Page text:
My son who has autism never lined things up in his life. My son who does not have autism used to line things up all the time like cars and trains. Lining toys up in a row can be part of normal play for some kids. It doesn't always indicate autism.
Both boys were not great about giving eye contact. But when my eldest son did give eye contact, it was a shared connection. At times when my youngest son with autism gave eye contact it was like he was staring straight through me.
My son with autism never showed a need for sameness and routine early on. This was one of the behaviors that he developed over much time. But my son who does not have autism was very hooked into some things remaining the same. For example, we could not get him to wear new shoes when his old ones became too small. I literally had to cut the toes out of his shoes so he would be forced to wear new ones and even then he wanted to wear his old shoes, cut out toes and all. We never had any issues like this with my son who has autism when he was a young child.
My son who does not have autism was always interested in other kids and always wanted to play with them. My son who has autism might watch other kids but would rather stay on the fringes without interacting.
Aside from the lack of pointing, the other huge indication that my youngest son had autism was that he had unusual responses to stimuli in his environment. He had a great aversion to loud sounds such as car horns, fire alarms, and leaf blowers. He would either cry in frustration or would completely shut down and sleep right then and there. He also would show an unusual attraction to certain stimuli such as wanting to look directly at lights or turn light switches on and off. My son who doe nots have autism never showed any of these aversions or obsessions.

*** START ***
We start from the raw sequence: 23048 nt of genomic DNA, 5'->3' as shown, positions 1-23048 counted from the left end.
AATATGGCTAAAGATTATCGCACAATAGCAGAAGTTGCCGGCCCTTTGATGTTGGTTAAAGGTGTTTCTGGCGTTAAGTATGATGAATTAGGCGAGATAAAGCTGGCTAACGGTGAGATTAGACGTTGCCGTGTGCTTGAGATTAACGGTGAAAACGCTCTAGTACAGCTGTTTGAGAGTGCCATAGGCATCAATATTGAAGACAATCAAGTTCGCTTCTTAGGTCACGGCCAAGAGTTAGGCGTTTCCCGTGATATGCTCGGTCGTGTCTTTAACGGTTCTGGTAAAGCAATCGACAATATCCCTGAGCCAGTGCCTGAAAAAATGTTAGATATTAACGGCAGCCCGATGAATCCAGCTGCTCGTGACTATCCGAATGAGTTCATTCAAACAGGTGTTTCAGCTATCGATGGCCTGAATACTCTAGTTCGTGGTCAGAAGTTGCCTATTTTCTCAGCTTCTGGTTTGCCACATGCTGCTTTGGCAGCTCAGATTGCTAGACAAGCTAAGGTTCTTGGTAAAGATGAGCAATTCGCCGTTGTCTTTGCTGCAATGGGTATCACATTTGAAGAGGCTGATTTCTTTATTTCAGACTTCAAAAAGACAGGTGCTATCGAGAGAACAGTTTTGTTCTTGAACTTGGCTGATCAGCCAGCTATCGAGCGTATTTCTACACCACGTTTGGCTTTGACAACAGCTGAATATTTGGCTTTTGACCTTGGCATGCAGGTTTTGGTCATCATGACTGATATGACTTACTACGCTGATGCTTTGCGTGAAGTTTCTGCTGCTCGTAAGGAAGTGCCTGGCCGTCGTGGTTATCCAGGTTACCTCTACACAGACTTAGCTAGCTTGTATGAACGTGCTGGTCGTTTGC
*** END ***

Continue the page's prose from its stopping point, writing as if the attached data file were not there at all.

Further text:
My son with autism always enjoyed cuddling and would mold his body to you. My son who does not have autism was more aloof in this way and always wanted to face outward so that he could either get down or interact with his environment. So this was yet another way in which my two sons defied the traditional ways of defining the symptoms of autism.
My point in writing this is not to confuse you but to tell you that sometimes a bullet point list of possible symptoms of autism is not always going to be a sure and fast way to know if your child has this disorder. I think for me, the behaviors which indicated that there might be a serious problem was the fact that my youngest son did not point or show us things, he did not show much of an interest in other children, he never asked the question, "What's that?" And he had some unusual reactions to sensory stimuli. But for another parent and another child, this list may be different.
If you have concerns over your child's development do not hesitate to contact your child's pediatrician. In addition you can contact your local early intervention agency for children under three or your public school for children who are older than three. You may also contact the National Information Center for Children and Youth with Disabilities at
How about you? If you are a parent of a child who has been diagnosed with an autism spectrum disorder, what were some of the early warning signs for your child? Do share your story here. You just might help someone else in the process.